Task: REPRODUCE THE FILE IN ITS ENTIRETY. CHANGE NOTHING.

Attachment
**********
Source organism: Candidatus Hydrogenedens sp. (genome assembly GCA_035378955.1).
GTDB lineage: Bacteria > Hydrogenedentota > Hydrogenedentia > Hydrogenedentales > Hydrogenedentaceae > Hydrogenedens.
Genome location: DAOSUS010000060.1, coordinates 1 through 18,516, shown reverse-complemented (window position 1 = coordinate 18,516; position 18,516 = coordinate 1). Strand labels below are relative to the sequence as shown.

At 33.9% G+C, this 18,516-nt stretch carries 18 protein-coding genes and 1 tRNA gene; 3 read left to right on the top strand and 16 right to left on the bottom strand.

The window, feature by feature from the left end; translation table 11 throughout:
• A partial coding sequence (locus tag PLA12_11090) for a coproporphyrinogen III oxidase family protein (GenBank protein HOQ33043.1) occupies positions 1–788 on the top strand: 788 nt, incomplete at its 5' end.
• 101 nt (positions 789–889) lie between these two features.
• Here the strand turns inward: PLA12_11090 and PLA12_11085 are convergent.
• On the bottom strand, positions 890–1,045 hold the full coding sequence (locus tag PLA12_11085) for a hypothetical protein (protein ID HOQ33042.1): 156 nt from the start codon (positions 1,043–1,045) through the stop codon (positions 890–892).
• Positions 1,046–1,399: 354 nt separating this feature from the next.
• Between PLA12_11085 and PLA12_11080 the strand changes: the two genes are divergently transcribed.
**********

Source organism: Candidatus Hydrogenedens sp. (genome assembly GCA_035378955.1).
GTDB lineage: Bacteria > Hydrogenedentota > Hydrogenedentia > Hydrogenedentales > Hydrogenedentaceae > Hydrogenedens.
Genome location: DAOSUS010000060.1, coordinates 1 through 18,516, shown reverse-complemented (window position 1 = coordinate 18,516; position 18,516 = coordinate 1). Strand labels below are relative to the sequence as shown.

At 33.9% G+C, this 18,516-nt stretch carries 18 protein-coding genes and 1 tRNA gene; 3 read left to right on the top strand and 16 right to left on the bottom strand.

The window, feature by feature from the left end; translation table 11 throughout:
• A partial coding sequence (locus tag PLA12_11090) for a coproporphyrinogen III oxidase family protein (GenBank protein HOQ33043.1) occupies positions 1–788 on the top strand: 788 nt, incomplete at its 5' end.
• 101 nt (positions 789–889) lie between these two features.
• Here the strand turns inward: PLA12_11090 and PLA12_11085 are convergent.
• On the bottom strand, positions 890–1,045 hold the full coding sequence (locus tag PLA12_11085) for a hypothetical protein (protein ID HOQ33042.1): 156 nt from the start codon (positions 1,043–1,045) through the stop codon (positions 890–892).
• Positions 1,046–1,399: 354 nt separating this feature from the next.
• Between PLA12_11085 and PLA12_11080 the strand changes: the two genes are divergently transcribed.